Scribes as Cultural Vehicles

Ludovica Bertolini (Prague)

A preliminary reflection on the use of Sumerian literature in scribal education at Ugarit

The present paper aims at investigating the reasons that may have encouraged the adoption in the Ugaritic milieu during the Late Bronze Age (ca. 1550-1200 BCE) of the Sumerian literary compositions belonging to the Old Babylonian (ca. 1900-1600 BCE) repertoire. A rather modest amount of traditional literary pieces in the Sumerian language have been found in the western areas of the spread of cuneiform culture. Among the sites which have yielded such literary sources in Sumerian, there is the city of Ugarit with its private and public archives. In these buildings, highly specialized officers had their administrative or notary offices and trained their own apprentices. The traditional Sumerian literary production was used in such schools as an educational tool to teach the young scribes the terminology shared by the administrative offices and chancelleries of the reigns and empires in Mesopotamia, Anatolia, Egypt, and the Levant. Nevertheless, the set of composition reaching the western regions, although being quite coherent, displays a substantial difference with the almost contemporary corpora of Babylonia and Assyria. It will be shown how such an inconsistency between the core areas of the spread of cuneiform culture and the western peripheries might shed light on the perception that the western centres had of the Sumerian literary tradition in comparison with their own set of beliefs and why they had decided to incorporate a specific set of compositions in the training of their pupils.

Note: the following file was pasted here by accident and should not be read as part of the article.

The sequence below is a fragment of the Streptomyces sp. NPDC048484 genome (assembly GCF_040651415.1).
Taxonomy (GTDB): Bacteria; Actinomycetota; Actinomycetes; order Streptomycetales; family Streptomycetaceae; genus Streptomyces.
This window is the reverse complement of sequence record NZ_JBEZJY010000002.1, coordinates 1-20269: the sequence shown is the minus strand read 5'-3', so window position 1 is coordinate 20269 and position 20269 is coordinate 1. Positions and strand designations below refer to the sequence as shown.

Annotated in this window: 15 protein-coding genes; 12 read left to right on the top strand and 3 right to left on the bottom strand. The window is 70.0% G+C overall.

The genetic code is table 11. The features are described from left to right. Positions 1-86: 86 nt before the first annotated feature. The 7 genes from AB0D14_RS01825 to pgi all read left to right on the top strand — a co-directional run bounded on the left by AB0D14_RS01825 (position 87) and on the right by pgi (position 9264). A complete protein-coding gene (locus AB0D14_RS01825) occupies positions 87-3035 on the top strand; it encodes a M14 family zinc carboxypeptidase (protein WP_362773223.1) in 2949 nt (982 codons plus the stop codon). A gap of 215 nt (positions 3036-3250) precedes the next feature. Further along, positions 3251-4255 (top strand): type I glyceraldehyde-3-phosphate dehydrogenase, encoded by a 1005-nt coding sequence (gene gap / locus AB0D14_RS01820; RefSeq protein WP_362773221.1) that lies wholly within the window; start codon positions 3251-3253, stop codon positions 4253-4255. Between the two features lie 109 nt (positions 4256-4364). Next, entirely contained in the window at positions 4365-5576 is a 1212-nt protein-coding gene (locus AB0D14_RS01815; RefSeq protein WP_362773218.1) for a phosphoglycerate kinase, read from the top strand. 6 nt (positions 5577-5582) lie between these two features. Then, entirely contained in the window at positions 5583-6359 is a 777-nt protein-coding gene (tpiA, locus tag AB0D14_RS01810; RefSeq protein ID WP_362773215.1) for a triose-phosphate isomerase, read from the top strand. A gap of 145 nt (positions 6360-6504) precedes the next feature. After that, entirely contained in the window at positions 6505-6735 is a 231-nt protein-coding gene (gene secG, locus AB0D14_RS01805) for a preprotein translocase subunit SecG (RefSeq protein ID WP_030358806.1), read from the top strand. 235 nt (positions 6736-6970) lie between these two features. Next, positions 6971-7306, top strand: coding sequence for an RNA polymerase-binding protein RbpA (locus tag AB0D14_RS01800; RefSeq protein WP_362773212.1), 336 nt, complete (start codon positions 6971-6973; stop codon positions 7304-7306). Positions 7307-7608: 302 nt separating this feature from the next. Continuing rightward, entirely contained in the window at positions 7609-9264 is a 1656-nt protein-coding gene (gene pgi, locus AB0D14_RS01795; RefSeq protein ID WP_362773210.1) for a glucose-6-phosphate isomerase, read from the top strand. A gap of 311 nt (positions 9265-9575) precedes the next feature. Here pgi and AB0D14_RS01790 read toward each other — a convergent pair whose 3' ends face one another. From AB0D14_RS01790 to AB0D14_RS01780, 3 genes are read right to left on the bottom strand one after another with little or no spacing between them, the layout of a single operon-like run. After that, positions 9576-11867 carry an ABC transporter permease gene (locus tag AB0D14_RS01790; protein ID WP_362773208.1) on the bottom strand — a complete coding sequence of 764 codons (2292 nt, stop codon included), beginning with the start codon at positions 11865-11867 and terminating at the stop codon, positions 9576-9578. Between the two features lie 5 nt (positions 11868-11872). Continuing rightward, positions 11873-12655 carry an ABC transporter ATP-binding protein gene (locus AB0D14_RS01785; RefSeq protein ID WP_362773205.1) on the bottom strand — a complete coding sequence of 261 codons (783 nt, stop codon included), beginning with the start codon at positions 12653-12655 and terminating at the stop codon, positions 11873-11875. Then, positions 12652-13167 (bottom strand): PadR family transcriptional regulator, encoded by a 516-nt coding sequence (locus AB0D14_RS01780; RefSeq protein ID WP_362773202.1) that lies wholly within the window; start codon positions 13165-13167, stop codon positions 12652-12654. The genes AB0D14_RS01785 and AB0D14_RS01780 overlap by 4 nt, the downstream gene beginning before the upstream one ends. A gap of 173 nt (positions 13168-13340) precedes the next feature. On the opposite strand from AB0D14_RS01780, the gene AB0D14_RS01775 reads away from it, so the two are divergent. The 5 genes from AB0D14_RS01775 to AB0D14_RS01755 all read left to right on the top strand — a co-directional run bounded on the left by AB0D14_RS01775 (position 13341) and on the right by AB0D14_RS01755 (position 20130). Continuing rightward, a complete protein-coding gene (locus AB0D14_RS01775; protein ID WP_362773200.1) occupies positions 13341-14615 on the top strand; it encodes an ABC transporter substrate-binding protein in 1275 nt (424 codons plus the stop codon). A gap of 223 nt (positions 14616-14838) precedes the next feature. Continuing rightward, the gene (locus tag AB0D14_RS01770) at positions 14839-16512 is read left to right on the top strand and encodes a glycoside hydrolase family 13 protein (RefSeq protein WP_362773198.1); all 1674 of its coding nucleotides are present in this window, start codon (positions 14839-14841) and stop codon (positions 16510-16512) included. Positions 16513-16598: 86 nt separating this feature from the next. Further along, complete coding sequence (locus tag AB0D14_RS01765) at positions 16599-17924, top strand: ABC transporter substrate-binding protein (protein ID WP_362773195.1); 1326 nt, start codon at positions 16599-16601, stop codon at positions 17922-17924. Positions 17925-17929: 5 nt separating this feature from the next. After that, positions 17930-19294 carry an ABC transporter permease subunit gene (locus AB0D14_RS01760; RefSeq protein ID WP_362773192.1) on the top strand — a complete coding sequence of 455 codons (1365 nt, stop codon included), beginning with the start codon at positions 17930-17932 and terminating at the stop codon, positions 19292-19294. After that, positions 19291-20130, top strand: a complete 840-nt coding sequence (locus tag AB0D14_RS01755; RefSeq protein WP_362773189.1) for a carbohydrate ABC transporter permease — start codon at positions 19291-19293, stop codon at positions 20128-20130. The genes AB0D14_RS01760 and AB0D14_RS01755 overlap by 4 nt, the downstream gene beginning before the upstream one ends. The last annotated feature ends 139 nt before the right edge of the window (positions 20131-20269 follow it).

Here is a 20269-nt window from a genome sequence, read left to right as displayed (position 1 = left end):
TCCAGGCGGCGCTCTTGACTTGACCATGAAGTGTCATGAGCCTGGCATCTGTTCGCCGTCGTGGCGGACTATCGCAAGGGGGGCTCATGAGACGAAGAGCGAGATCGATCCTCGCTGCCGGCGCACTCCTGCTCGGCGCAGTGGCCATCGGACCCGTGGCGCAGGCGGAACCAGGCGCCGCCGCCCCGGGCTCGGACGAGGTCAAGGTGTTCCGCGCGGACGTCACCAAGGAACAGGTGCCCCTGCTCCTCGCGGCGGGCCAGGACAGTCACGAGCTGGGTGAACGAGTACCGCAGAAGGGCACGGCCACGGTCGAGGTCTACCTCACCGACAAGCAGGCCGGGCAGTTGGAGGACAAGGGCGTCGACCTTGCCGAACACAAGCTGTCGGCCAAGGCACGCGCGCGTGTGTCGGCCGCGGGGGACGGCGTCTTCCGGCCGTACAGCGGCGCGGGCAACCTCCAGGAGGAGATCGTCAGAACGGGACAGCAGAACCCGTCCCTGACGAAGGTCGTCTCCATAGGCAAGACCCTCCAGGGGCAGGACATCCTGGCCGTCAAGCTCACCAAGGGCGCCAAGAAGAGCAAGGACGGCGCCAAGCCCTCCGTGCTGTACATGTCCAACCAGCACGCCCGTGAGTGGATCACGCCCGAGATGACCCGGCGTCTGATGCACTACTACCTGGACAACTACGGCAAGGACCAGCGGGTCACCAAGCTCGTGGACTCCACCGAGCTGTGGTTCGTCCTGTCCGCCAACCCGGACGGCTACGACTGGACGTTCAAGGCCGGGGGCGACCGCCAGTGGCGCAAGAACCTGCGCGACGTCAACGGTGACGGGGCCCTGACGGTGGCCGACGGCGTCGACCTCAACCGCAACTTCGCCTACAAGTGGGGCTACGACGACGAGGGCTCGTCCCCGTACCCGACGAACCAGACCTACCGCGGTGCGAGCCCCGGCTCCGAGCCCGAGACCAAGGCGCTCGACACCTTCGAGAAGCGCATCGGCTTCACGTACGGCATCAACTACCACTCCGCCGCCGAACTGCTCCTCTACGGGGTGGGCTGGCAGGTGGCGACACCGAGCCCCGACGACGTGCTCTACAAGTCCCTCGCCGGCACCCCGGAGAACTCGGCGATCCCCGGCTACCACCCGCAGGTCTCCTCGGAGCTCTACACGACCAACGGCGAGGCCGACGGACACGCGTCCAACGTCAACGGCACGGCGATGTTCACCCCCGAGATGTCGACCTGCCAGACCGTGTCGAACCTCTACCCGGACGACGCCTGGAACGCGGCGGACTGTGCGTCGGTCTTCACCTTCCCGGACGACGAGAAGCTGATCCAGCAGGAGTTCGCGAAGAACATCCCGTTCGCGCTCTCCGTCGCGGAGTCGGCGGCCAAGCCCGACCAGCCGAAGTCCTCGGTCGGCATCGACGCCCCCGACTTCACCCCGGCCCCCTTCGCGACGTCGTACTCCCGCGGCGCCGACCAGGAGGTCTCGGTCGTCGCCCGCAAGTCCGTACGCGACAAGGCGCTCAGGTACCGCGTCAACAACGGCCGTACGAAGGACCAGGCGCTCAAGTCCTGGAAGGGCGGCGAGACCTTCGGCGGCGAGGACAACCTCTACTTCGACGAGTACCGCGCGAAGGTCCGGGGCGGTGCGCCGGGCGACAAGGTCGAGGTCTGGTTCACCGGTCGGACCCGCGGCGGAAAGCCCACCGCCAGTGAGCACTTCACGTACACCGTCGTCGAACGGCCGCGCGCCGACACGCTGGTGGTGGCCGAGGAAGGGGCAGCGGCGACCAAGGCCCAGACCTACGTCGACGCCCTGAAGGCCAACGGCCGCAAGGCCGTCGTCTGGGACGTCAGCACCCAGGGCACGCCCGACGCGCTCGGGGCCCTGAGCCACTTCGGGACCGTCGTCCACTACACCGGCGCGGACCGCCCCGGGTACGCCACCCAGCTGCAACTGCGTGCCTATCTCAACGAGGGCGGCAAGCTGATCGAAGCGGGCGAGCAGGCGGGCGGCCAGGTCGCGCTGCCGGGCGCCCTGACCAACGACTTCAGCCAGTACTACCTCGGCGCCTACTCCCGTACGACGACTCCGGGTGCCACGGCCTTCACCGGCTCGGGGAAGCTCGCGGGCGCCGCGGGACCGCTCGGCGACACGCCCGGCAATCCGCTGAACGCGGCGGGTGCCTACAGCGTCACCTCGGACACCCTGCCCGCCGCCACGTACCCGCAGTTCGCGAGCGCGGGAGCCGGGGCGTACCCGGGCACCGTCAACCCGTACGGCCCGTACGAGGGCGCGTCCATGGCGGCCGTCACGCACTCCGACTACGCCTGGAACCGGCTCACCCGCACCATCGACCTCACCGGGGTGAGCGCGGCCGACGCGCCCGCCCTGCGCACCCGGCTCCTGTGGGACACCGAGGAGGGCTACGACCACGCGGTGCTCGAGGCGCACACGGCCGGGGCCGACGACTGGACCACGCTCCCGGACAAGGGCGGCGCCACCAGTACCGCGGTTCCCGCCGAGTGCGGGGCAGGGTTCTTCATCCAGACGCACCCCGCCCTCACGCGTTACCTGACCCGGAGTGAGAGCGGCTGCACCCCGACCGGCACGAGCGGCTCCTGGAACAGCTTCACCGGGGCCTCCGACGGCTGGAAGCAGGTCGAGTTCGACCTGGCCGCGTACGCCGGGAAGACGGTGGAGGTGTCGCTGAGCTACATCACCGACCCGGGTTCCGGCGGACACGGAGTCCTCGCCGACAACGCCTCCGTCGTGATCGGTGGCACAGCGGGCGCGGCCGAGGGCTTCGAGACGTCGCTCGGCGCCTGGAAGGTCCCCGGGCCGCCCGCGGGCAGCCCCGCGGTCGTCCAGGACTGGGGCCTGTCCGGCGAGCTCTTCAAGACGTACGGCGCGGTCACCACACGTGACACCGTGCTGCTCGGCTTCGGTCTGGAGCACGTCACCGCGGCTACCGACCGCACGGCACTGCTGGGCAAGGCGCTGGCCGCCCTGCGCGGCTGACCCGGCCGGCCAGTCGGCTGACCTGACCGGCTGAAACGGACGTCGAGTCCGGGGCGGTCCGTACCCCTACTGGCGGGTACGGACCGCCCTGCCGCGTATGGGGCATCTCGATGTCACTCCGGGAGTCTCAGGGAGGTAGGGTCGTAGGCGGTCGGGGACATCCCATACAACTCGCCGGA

Christopher Foster (SOAS) & Tomas Larsen Høisæter (Western Norway)

Writing Between Empires: Script Use in the Tarim Basin along the Southern Silk Road

During the first centuries BCE and CE, oasis states in the Tarim Basin (modern-day Xinjiang, China) provided travellers safe haven along the harsh terrain of the Taklamakan Desert, along what is now commonly called the southern Silk Road. Bordered by the Han and Jin Dynasties to the east (writing in Chinese script), and by the Kushan Empire to the south and west (writing a variety of scripts, including Kharoṣṭhī), these oasis states offer an intriguing case study of textual cultures in contact. In these oases, scriptless local communities came under the influence of powerful neighboring empires and their writing systems. Writing is often treated as a marker of civilization, a technology of imperial expansion, and a central component of ethnic identity-construction for peoples with robust historiographic traditions. Prior explanations for the use and users of writing in the Tarim oases privileged the roles played by the neighboring Han/Jin and Kushan empires, for instance positing their direct administrative control over the region. Sensitive to this bias, in our joint talk we examine manuscripts from the south-eastern Tarim Basin, and attempt to look behind the veil of their writing, for evidence of local agency in script use. Chris Foster investigates Chinese documents found at the Niya site N.XIV, surveying grammar and content clues which suggest the manuscripts were not compiled by Han scribes. Tomas Larsen Høisæter will look at the identity of the scribes writing Kharoṣṭhī documents at Niya, tracing their family history and discussing their place in local society.